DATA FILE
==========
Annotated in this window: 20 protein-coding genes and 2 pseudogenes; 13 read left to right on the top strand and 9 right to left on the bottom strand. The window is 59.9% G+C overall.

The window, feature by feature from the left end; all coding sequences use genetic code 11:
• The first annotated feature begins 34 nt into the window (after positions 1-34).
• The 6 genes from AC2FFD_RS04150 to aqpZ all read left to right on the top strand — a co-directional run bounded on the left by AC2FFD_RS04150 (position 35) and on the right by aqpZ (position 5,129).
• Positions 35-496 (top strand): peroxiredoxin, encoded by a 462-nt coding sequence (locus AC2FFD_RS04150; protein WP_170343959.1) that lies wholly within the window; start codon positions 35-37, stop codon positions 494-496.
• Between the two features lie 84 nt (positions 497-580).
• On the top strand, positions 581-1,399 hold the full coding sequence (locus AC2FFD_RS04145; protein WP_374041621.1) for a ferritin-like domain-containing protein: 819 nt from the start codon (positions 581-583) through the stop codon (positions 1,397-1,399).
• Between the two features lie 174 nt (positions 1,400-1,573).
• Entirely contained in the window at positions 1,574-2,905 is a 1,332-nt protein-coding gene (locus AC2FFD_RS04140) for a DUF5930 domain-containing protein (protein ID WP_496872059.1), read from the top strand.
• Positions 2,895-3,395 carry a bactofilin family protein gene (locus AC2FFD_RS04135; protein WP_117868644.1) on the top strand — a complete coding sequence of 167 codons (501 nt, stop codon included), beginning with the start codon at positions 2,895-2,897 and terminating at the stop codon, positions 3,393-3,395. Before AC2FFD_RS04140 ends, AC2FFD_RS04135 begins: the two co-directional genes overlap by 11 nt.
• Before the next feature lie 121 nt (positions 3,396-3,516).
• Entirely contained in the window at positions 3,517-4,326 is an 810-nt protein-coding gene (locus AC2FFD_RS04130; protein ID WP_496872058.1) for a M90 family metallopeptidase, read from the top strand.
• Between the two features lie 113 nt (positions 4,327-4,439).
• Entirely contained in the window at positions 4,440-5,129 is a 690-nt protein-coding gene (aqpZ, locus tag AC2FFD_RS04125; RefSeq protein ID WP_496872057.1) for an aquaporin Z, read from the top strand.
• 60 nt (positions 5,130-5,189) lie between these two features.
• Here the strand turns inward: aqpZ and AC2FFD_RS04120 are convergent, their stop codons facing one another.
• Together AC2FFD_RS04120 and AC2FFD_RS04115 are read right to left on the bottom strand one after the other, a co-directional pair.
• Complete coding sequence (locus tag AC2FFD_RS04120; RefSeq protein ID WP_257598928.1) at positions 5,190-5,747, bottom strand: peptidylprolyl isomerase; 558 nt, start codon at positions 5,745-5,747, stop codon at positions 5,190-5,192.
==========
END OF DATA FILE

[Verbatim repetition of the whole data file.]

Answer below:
Annotated in this window: 20 protein-coding genes and 2 pseudogenes; 13 read left to right on the top strand and 9 right to left on the bottom strand. The window is 59.9% G+C overall.

The window, feature by feature from the left end; all coding sequences use genetic code 11:
• The first annotated feature begins 34 nt into the window (after positions 1-34).
• The 6 genes from AC2FFD_RS04150 to aqpZ all read left to right on the top strand — a co-directional run bounded on the left by AC2FFD_RS04150 (position 35) and on the right by aqpZ (position 5,129).
• Positions 35-496 (top strand): peroxiredoxin, encoded by a 462-nt coding sequence (locus AC2FFD_RS04150; protein WP_170343959.1) that lies wholly within the window; start codon positions 35-37, stop codon positions 494-496.
• Between the two features lie 84 nt (positions 497-580).
• On the top strand, positions 581-1,399 hold the full coding sequence (locus AC2FFD_RS04145; protein WP_374041621.1) for a ferritin-like domain-containing protein: 819 nt from the start codon (positions 581-583) through the stop codon (positions 1,397-1,399).
• Between the two features lie 174 nt (positions 1,400-1,573).
• Entirely contained in the window at positions 1,574-2,905 is a 1,332-nt protein-coding gene (locus AC2FFD_RS04140) for a DUF5930 domain-containing protein (protein ID WP_496872059.1), read from the top strand.
• Positions 2,895-3,395 carry a bactofilin family protein gene (locus AC2FFD_RS04135; protein WP_117868644.1) on the top strand — a complete coding sequence of 167 codons (501 nt, stop codon included), beginning with the start codon at positions 2,895-2,897 and terminating at the stop codon, positions 3,393-3,395. Before AC2FFD_RS04140 ends, AC2FFD_RS04135 begins: the two co-directional genes overlap by 11 nt.
• Before the next feature lie 121 nt (positions 3,396-3,516).
• Entirely contained in the window at positions 3,517-4,326 is an 810-nt protein-coding gene (locus AC2FFD_RS04130; protein ID WP_496872058.1) for a M90 family metallopeptidase, read from the top strand.
• Between the two features lie 113 nt (positions 4,327-4,439).
• Entirely contained in the window at positions 4,440-5,129 is a 690-nt protein-coding gene (aqpZ, locus tag AC2FFD_RS04125; RefSeq protein ID WP_496872057.1) for an aquaporin Z, read from the top strand.
• 60 nt (positions 5,130-5,189) lie between these two features.
• Here the strand turns inward: aqpZ and AC2FFD_RS04120 are convergent, their stop codons facing one another.
• Together AC2FFD_RS04120 and AC2FFD_RS04115 are read right to left on the bottom strand one after the other, a co-directional pair.
• Complete coding sequence (locus tag AC2FFD_RS04120; RefSeq protein ID WP_257598928.1) at positions 5,190-5,747, bottom strand: peptidylprolyl isomerase; 558 nt, start codon at positions 5,745-5,747, stop codon at positions 5,190-5,192.